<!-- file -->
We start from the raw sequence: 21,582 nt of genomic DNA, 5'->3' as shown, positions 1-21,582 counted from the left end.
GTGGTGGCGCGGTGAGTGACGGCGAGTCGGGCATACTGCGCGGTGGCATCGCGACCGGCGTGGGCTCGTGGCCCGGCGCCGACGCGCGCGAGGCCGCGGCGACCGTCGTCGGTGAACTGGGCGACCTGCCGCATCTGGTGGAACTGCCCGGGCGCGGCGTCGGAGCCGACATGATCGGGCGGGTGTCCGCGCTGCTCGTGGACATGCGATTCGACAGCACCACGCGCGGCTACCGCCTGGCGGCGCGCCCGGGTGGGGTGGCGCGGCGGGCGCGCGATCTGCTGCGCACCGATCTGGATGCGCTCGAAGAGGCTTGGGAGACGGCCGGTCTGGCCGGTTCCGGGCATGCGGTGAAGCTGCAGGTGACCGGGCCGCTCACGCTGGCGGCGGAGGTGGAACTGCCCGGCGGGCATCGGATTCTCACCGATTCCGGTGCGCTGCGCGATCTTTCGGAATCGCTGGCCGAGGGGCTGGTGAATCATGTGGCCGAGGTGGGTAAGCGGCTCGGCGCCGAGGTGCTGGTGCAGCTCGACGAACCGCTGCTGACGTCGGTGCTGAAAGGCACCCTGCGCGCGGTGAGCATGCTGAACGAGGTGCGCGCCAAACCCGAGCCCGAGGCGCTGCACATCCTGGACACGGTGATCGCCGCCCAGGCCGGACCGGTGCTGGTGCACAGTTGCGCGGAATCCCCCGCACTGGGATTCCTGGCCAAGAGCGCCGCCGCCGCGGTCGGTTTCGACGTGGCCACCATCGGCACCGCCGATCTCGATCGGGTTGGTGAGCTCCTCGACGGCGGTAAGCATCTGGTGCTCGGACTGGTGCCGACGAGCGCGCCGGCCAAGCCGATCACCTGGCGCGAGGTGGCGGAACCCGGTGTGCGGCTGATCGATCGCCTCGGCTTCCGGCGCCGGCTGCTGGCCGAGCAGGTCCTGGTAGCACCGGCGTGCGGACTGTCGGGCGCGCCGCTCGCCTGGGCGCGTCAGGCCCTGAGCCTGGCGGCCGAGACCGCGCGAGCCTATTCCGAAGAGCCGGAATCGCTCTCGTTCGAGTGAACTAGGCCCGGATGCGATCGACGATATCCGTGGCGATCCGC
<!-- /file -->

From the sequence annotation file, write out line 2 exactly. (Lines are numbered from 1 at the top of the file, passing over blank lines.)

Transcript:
GTGGTGGCGCGGTGAGTGACGGCGAGTCGGGCATACTGCGCGGTGGCATCGCGACCGGCGTGGGCTCGTGGCCCGGCGCCGACGCGCGCGAGGCCGCGGCGACCGTCGTCGGTGAACTGGGCGACCTGCCGCATCTGGTGGAACTGCCCGGGCGCGGCGTCGGAGCCGACATGATCGGGCGGGTGTCCGCGCTGCTCGTGGACATGCGATTCGACAGCACCACGCGCGGCTACCGCCTGGCGGCGCGCCCGGGTGGGGTGGCGCGGCGGGCGCGCGATCTGCTGCGCACCGATCTGGATGCGCTCGAAGAGGCTTGGGAGACGGCCGGTCTGGCCGGTTCCGGGCATGCGGTGAAGCTGCAGGTGACCGGGCCGCTCACGCTGGCGGCGGAGGTGGAACTGCCCGGCGGGCATCGGATTCTCACCGATTCCGGTGCGCTGCGCGATCTTTCGGAATCGCTGGCCGAGGGGCTGGTGAATCATGTGGCCGAGGTGGGTAAGCGGCTCGGCGCCGAGGTGCTGGTGCAGCTCGACGAACCGCTGCTGACGTCGGTGCTGAAAGGCACCCTGCGCGCGGTGAGCATGCTGAACGAGGTGCGCGCCAAACCCGAGCCCGAGGCGCTGCACATCCTGGACACGGTGATCGCCGCCCAGGCCGGACCGGTGCTGGTGCACAGTTGCGCGGAATCCCCCGCACTGGGATTCCTGGCCAAGAGCGCCGCCGCCGCGGTCGGTTTCGACGTGGCCACCATCGGCACCGCCGATCTCGATCGGGTTGGTGAGCTCCTCGACGGCGGTAAGCATCTGGTGCTCGGACTGGTGCCGACGAGCGCGCCGGCCAAGCCGATCACCTGGCGCGAGGTGGCGGAACCCGGTGTGCGGCTGATCGATCGCCTCGGCTTCCGGCGCCGGCTGCTGGCCGAGCAGGTCCTGGTAGCACCGGCGTGCGGACTGTCGGGCGCGCCGCTCGCCTGGGCGCGTCAGGCCCTGAGCCTGGCGGCCGAGACCGCGCGAGCCTATTCCGAAGAGCCGGAATCGCTCTCGTTCGAGTGAACTAGGCCCGGATGCGATCGACGATATCCGTGGCGATCCGC